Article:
Ouchigohan! – Japanese Home Cooking
Join us for this family-friendly Japanese cooking class series おうちごはん！Ouchigohan! – Japanese Home Cooking. For each event, step-by-step cooking instruction and demonstrations are provided by TABLE FOR TWO USA, which leads the innovative series “Wa-Shokuiku 和食育: Learn. Cook. Eat Japanese!,” dedicated to making simple, healthy, homestyle Japanese food to enjoy with friends and family.
This collaborative monthly program is hosted by Japan Society New York, The Japan Society of Boston, The Japan-America Society of Georgia, Japan America Society of Houston, Japan America Society of Colorado, Japan-America Society of Indiana, The Japan-America Society of Washington DC and Japan America Society of Greater Philadelphia.
Ouchigohan! – Shojin Ryori
Sunday, May 21, 6 pm ET
Cook along with us from your own kitchen at this unique Ouchigohan event! On the menu is a vegetarian soup accompanied by rice mixed with greens, and kinpira, a side dish of root vegetables simmered in delicious Japanese seasonings! Special guest Reverend Daiko Matsuyama, Buddhist monk from Taizo-in Temple in Kyoto, will teach us all about Shojin Ryori—traditional Buddhist cooking that focuses on plant-based ingredients such as grains, vegetables and soybeans. Hosted by The Japan Society of Boston.
TABLE FOR TWO USA:
TABLE FOR TWO USA is a nonprofit organization that addresses issues of hunger and health issues related to unhealthy eating. As a nonprofit organization which started in Japan and is expanding globally, TFT has started the innovative programs: “Onigiri Action,” “Wa-Shokuiku -Learn. Cook. Eat Japanese!” and “#EdamameChamp,” spotlighting Japanese food culture.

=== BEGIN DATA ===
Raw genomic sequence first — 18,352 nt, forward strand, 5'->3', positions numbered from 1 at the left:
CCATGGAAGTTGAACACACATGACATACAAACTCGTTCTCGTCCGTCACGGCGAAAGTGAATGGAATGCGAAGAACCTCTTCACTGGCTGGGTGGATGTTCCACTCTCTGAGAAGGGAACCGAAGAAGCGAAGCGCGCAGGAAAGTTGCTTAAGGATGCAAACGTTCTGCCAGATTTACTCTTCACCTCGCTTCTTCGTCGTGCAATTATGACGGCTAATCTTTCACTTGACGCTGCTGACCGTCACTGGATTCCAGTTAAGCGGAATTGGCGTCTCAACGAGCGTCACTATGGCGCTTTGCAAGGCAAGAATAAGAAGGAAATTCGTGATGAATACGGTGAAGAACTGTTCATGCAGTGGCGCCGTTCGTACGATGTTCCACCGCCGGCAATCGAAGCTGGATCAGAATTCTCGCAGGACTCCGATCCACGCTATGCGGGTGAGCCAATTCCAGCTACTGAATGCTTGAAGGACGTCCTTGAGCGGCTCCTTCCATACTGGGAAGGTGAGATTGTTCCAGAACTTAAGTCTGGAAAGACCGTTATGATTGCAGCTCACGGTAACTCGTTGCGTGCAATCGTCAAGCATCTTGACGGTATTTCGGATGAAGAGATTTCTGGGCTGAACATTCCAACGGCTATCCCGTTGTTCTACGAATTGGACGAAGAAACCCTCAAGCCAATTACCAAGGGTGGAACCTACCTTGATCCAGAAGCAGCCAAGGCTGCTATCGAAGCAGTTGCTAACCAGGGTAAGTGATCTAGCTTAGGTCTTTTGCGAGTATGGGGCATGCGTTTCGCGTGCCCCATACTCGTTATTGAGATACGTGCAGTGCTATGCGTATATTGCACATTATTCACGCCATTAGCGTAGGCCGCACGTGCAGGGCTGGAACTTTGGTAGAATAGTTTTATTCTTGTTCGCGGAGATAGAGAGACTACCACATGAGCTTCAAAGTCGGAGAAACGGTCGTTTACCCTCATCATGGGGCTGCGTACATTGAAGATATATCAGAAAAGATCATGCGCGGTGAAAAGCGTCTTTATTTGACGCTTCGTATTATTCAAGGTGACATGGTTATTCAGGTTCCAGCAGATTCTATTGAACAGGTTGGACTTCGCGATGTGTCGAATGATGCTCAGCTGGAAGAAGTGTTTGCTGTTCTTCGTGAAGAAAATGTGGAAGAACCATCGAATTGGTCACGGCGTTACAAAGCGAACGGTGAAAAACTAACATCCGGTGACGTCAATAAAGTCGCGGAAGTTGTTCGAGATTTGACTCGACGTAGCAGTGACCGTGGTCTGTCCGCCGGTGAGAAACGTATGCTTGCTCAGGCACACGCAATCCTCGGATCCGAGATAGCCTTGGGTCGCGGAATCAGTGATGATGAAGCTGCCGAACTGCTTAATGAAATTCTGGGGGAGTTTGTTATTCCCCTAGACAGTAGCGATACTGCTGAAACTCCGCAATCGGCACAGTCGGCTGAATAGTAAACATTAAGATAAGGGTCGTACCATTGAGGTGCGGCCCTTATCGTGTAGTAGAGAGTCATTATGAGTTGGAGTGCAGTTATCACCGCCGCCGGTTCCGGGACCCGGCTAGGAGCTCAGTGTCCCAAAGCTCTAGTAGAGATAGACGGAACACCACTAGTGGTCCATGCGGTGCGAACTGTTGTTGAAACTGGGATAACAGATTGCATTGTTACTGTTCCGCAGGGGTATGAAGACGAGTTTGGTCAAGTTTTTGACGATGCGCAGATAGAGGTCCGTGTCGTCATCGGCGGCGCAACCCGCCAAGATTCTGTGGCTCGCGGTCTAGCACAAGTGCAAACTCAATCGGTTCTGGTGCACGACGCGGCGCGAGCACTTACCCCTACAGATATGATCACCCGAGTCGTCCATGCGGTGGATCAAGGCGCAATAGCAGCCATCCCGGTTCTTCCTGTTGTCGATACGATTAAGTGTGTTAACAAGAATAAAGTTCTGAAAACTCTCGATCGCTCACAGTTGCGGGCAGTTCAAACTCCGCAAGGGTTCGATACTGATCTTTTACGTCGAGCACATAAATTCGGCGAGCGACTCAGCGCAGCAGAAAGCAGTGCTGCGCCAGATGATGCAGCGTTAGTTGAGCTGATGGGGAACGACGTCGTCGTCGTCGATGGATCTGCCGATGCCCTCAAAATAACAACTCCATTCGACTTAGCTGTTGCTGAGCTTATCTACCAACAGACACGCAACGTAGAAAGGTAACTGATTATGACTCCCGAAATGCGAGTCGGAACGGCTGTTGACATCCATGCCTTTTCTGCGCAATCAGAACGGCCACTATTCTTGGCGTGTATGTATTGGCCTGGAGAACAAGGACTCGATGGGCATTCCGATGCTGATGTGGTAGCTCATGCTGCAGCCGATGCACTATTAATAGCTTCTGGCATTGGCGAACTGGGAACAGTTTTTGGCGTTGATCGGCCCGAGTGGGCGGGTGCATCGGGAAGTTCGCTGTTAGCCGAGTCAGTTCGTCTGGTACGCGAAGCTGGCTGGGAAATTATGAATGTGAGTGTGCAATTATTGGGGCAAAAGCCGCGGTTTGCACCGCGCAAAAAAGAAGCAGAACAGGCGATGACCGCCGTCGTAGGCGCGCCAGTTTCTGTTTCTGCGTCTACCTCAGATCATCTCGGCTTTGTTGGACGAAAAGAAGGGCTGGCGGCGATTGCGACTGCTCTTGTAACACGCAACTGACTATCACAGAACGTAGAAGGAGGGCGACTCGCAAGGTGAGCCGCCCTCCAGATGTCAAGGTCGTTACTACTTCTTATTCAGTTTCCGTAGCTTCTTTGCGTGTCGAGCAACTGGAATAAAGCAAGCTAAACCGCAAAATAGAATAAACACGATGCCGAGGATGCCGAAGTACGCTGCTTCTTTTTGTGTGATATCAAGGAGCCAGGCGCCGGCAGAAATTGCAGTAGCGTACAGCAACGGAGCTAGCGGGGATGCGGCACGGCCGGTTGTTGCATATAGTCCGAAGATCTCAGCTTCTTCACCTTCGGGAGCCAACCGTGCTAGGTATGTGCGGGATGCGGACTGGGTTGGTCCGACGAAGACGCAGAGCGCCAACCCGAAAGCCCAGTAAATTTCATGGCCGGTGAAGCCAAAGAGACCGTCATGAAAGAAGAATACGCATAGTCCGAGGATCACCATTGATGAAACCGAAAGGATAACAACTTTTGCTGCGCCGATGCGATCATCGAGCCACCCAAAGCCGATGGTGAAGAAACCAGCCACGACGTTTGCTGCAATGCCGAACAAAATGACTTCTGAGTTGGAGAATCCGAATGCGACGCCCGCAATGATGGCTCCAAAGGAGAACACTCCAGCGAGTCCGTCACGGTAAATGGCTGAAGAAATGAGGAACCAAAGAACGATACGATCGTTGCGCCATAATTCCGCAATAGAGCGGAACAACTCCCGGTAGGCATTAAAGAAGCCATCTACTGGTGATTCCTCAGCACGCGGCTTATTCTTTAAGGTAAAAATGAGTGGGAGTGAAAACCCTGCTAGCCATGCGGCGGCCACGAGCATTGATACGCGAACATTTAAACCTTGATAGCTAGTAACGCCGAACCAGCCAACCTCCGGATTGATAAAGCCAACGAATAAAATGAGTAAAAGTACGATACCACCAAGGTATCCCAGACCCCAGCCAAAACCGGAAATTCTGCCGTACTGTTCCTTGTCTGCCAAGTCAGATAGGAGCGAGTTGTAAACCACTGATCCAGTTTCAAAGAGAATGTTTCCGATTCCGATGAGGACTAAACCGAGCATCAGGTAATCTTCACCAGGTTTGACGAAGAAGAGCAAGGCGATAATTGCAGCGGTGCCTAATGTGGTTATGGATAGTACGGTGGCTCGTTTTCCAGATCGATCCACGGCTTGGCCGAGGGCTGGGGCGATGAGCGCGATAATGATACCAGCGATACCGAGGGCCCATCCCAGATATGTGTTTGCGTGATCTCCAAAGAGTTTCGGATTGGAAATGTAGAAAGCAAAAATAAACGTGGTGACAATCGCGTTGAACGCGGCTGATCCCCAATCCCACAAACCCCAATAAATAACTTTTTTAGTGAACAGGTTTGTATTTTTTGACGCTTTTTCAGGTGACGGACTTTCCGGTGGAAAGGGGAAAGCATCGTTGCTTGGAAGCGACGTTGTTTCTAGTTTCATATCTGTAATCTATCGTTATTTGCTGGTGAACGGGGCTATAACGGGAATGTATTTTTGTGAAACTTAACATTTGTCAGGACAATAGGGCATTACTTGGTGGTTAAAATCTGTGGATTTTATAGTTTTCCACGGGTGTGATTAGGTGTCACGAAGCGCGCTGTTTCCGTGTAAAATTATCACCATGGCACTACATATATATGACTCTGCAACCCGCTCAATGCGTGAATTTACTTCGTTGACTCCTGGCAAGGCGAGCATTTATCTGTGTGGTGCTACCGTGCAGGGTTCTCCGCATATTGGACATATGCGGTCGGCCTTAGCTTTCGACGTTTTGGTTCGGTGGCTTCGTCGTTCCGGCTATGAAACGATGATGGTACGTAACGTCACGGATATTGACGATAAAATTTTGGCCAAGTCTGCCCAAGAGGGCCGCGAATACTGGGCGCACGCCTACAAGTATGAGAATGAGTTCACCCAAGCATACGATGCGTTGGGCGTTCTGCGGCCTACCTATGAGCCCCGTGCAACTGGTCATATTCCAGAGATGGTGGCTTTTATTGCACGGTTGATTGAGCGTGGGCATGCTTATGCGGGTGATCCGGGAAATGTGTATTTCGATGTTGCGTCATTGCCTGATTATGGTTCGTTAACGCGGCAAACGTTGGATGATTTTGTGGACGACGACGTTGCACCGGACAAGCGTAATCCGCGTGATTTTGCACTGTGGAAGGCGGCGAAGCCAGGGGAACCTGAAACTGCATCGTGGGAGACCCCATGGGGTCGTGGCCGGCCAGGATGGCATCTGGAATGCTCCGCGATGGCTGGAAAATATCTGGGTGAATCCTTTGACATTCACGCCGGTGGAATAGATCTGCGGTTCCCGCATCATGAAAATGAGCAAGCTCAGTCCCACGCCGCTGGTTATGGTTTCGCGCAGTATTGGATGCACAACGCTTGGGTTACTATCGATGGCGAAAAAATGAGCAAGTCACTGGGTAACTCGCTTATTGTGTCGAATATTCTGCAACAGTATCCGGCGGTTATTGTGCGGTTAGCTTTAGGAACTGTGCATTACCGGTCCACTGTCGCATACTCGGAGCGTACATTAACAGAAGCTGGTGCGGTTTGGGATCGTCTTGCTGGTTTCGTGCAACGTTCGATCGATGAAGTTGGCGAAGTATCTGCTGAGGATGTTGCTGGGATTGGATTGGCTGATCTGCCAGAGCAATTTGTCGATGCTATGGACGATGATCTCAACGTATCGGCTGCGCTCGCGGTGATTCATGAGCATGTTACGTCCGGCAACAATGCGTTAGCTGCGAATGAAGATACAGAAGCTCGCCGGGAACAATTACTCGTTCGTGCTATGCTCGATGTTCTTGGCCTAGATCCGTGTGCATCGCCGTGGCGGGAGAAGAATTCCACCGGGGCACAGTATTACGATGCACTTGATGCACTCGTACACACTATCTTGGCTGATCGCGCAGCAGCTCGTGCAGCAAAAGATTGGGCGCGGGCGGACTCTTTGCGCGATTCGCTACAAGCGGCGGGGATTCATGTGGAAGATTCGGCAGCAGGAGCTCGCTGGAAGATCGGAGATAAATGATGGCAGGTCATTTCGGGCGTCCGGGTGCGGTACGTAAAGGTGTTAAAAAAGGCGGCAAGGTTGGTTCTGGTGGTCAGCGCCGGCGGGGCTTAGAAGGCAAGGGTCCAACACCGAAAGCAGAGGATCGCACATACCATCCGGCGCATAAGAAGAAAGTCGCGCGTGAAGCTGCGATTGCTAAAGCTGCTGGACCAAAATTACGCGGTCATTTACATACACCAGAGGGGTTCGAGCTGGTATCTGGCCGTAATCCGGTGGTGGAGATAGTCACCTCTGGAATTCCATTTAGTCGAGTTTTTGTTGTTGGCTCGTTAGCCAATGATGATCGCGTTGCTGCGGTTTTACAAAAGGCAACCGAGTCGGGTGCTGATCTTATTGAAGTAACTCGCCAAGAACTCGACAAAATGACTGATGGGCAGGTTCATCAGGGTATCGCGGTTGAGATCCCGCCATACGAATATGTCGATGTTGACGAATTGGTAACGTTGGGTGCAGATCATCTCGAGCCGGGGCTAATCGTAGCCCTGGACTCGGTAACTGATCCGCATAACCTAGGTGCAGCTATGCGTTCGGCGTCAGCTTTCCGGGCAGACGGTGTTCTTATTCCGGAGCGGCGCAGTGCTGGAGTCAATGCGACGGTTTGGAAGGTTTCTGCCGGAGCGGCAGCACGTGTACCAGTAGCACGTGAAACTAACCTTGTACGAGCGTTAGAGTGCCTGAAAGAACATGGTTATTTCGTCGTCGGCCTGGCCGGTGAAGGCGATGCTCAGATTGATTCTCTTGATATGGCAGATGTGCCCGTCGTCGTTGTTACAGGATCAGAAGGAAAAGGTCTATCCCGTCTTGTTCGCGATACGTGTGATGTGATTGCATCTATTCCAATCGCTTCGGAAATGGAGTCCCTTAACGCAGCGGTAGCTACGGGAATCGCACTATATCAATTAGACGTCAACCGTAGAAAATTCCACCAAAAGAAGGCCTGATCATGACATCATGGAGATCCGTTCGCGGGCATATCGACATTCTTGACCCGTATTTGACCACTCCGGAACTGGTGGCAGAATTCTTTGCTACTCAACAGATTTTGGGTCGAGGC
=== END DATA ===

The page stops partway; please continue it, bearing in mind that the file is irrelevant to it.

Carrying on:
In Collaboration With:
Image © TABLE FOR TWO.
Japan Society programs are made possible by leadership support from Booth Ferris Foundation and the New York State Council on the Arts with the support of the Office of the Governor and the New York State Legislature. Family Programs are generously supported by Mitsubishi Corporation (Americas); ORIX Corporation USA; public funds from the New York City Department of Cultural Affairs in partnership with the City Council; The Masako Mera and Koichi Mera, PhD Fund for Education and the Arts; The Norinchukin Foundation; Richard and Momona Royce; Hiroko Onoyama; and Andrew and Estelle Ross.